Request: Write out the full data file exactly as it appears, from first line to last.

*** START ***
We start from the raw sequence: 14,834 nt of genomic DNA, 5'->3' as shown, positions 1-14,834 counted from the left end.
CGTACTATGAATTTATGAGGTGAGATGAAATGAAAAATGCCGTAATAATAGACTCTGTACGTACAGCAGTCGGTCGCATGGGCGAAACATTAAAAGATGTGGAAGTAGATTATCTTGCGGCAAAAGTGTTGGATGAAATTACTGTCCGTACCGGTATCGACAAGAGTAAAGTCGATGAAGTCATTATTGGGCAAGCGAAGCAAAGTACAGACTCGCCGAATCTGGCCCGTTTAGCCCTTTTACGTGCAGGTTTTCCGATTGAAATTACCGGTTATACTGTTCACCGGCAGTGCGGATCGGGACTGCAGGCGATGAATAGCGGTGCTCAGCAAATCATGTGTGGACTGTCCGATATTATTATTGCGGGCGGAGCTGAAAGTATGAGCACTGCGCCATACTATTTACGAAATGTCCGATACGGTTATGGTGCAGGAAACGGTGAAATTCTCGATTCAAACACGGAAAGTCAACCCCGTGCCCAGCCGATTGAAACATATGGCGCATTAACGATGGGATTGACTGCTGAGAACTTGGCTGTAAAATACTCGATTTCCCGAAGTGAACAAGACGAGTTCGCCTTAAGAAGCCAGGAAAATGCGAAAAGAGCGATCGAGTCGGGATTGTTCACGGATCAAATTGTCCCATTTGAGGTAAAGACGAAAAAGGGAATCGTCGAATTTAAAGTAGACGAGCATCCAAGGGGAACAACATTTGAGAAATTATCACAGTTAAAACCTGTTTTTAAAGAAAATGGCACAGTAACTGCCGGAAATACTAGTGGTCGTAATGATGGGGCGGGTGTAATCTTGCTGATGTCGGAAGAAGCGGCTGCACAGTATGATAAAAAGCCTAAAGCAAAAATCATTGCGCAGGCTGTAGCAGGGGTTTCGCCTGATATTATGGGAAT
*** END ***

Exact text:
We start from the raw sequence: 14,834 nt of genomic DNA, 5'->3' as shown, positions 1-14,834 counted from the left end.
CGTACTATGAATTTATGAGGTGAGATGAAATGAAAAATGCCGTAATAATAGACTCTGTACGTACAGCAGTCGGTCGCATGGGCGAAACATTAAAAGATGTGGAAGTAGATTATCTTGCGGCAAAAGTGTTGGATGAAATTACTGTCCGTACCGGTATCGACAAGAGTAAAGTCGATGAAGTCATTATTGGGCAAGCGAAGCAAAGTACAGACTCGCCGAATCTGGCCCGTTTAGCCCTTTTACGTGCAGGTTTTCCGATTGAAATTACCGGTTATACTGTTCACCGGCAGTGCGGATCGGGACTGCAGGCGATGAATAGCGGTGCTCAGCAAATCATGTGTGGACTGTCCGATATTATTATTGCGGGCGGAGCTGAAAGTATGAGCACTGCGCCATACTATTTACGAAATGTCCGATACGGTTATGGTGCAGGAAACGGTGAAATTCTCGATTCAAACACGGAAAGTCAACCCCGTGCCCAGCCGATTGAAACATATGGCGCATTAACGATGGGATTGACTGCTGAGAACTTGGCTGTAAAATACTCGATTTCCCGAAGTGAACAAGACGAGTTCGCCTTAAGAAGCCAGGAAAATGCGAAAAGAGCGATCGAGTCGGGATTGTTCACGGATCAAATTGTCCCATTTGAGGTAAAGACGAAAAAGGGAATCGTCGAATTTAAAGTAGACGAGCATCCAAGGGGAACAACATTTGAGAAATTATCACAGTTAAAACCTGTTTTTAAAGAAAATGGCACAGTAACTGCCGGAAATACTAGTGGTCGTAATGATGGGGCGGGTGTAATCTTGCTGATGTCGGAAGAAGCGGCTGCACAGTATGATAAAAAGCCTAAAGCAAAAATCATTGCGCAGGCTGTAGCAGGGGTTTCGCCTGATATTATGGGAAT